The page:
Surabaya. Within the span of just 11 hours on Wednesday, Surabaya Zoo lost two more animals, bringing to 11 the number of animal deaths this year at the facility dubbed by the international media the “zoo of death.”
Agus Supangkat, a spokesman for the zoo, confirmed on Wednesday that a female anoa — basically a miniature water buffalo — and a male dromedary camel were the latest animals to have died there. He said there was nothing unusual in the deaths, citing old age in the case of the anoa and a skin disease in the case of the camel.
“There are no physical bruises on the anoa’s body,” Agus said.
“We tried our best to save its life, especially considering how the anoa has been under the medical team’s watch.”
He said the anoa, named Happy, was on a list of 84 animals categorized in January as being ill or disabled.
The camel, Estem, was also on the list. He had reportedly been diagnosed with a skin disease several months earlier and the condition was said to have worsened recently.
“The medical team was actually able to treat the disease, but it flared up again,” Agus said.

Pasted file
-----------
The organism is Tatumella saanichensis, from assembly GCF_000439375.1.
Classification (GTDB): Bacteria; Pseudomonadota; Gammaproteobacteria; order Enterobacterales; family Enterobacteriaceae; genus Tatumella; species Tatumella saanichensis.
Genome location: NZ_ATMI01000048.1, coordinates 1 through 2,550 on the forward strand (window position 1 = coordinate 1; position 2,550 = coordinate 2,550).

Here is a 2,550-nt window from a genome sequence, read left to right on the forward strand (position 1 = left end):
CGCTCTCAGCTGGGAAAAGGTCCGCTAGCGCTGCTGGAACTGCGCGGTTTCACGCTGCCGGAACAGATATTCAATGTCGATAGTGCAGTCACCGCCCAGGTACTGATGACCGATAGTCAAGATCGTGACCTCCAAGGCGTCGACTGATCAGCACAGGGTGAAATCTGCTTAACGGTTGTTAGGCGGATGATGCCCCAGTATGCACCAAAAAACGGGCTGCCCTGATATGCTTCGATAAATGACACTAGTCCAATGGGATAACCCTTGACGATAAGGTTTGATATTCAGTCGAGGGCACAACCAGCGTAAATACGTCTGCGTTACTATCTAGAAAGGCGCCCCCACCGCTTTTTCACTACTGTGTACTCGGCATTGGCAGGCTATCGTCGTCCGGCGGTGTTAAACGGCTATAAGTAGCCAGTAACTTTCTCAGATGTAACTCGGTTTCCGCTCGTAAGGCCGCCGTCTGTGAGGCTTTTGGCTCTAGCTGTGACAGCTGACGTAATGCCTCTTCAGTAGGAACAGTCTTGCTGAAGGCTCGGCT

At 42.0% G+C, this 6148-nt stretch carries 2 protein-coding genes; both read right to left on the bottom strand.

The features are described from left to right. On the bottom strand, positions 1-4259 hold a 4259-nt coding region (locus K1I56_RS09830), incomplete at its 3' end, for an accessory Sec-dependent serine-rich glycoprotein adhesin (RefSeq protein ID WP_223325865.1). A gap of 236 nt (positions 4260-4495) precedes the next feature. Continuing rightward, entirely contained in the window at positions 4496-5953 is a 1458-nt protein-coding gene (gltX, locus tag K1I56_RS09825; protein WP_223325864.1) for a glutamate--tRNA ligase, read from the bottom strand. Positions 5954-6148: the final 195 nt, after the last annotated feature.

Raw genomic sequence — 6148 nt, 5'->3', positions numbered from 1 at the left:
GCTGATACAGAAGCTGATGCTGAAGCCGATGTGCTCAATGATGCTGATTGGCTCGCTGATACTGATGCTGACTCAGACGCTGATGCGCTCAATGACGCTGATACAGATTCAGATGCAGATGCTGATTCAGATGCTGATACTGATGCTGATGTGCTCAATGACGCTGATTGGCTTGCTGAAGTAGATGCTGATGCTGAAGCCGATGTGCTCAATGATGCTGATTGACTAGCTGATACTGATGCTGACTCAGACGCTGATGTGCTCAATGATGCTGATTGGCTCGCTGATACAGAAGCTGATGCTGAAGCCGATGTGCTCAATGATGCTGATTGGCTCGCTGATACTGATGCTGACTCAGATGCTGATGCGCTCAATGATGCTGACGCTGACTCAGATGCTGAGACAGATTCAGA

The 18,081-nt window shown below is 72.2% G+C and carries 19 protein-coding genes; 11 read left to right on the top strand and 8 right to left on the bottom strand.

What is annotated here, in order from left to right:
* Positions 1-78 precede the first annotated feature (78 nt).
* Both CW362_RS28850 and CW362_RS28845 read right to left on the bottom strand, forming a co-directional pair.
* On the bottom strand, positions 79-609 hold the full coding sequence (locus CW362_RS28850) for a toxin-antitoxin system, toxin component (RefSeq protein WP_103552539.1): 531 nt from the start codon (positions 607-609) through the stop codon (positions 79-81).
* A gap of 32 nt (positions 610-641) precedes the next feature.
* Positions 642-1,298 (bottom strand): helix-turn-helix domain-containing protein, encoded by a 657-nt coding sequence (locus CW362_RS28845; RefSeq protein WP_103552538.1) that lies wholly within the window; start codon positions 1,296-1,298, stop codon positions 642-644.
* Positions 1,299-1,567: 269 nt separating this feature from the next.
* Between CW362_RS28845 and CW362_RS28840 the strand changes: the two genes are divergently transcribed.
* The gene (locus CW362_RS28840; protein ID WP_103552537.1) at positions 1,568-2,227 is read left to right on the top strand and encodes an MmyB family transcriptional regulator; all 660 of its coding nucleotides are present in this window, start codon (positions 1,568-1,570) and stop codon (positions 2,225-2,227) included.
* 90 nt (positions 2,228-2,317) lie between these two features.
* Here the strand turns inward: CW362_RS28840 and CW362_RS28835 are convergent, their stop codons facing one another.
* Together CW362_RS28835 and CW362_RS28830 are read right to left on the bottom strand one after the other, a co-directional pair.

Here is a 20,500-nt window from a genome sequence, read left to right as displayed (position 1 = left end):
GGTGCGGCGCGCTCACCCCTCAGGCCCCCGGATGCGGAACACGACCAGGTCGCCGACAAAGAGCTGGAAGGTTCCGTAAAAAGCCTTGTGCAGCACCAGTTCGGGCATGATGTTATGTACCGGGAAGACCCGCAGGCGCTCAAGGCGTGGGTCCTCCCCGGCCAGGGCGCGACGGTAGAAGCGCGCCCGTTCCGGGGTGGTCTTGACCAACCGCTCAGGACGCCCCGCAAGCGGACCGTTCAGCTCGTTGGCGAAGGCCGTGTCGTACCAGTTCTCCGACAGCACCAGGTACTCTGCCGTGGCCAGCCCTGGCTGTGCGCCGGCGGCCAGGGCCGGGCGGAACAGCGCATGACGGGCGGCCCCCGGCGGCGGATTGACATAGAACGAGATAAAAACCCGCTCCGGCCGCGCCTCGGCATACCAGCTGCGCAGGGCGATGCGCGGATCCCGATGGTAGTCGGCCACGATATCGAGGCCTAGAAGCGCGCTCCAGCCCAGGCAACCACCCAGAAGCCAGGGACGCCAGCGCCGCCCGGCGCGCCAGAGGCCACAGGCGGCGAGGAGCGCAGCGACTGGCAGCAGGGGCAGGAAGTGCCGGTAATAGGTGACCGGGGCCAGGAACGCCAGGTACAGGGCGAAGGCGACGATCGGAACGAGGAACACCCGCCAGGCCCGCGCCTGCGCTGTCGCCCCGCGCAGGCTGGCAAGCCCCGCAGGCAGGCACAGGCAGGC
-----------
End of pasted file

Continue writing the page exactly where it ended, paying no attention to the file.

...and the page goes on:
Estem was among Surabaya Zoo’s first generation of camels, having arrived in the city from Australia in 1994 along with five other camels.
The six camels later reproduced, bringing the zoo’s camel collection to 20 animals, some of which were later traded to other zoos across Indonesia.
Agus said the remaining animals on the medical watch list were being constantly monitored by veterinarians.
“Those animals are under close watch because they are ill or are very old, and that’s why they need to be under the medical team’s watch,” he said as quoted by Merdeka.com.
“From the 84 that are under close watch [reported in January], three have died, leaving 81.”
The series of animal deaths at the zoo, dating back to 2006 and peaking at around 500 a year since then, have come amid a flurry of management changes and takeovers at the country’s oldest zoo.
The Surabaya administration is now in charge of the facility, but has been denied a much-needed conservation permit to run the zoo from the Forestry Ministry, leaving it powerless to implement the sweeping changes experts have called for to improve conditions there.
Animal rights group ProFauna has urged an extra day of closure a week at the zoo to allow the animals to rest, in addition to the weekly day off to clean their enclosures.
A similar policy was recently ratified through a gubernatorial decree for Jakarta’s Ragunan Zoo.
“It would be good for minimizing [the animals’] stress,” ProFauna Indonesia advisory board member Wita Wahyudi, a veterinarian, said on Tuesday as quoted by Tempo.co.
She said the Ragunan management had set a good precedent that other zoos throughout Indonesia should emulate.
Agus said the zoo was considering the proposal, but noted that shorter operating hours had been implemented precisely to allow the animals to rest more.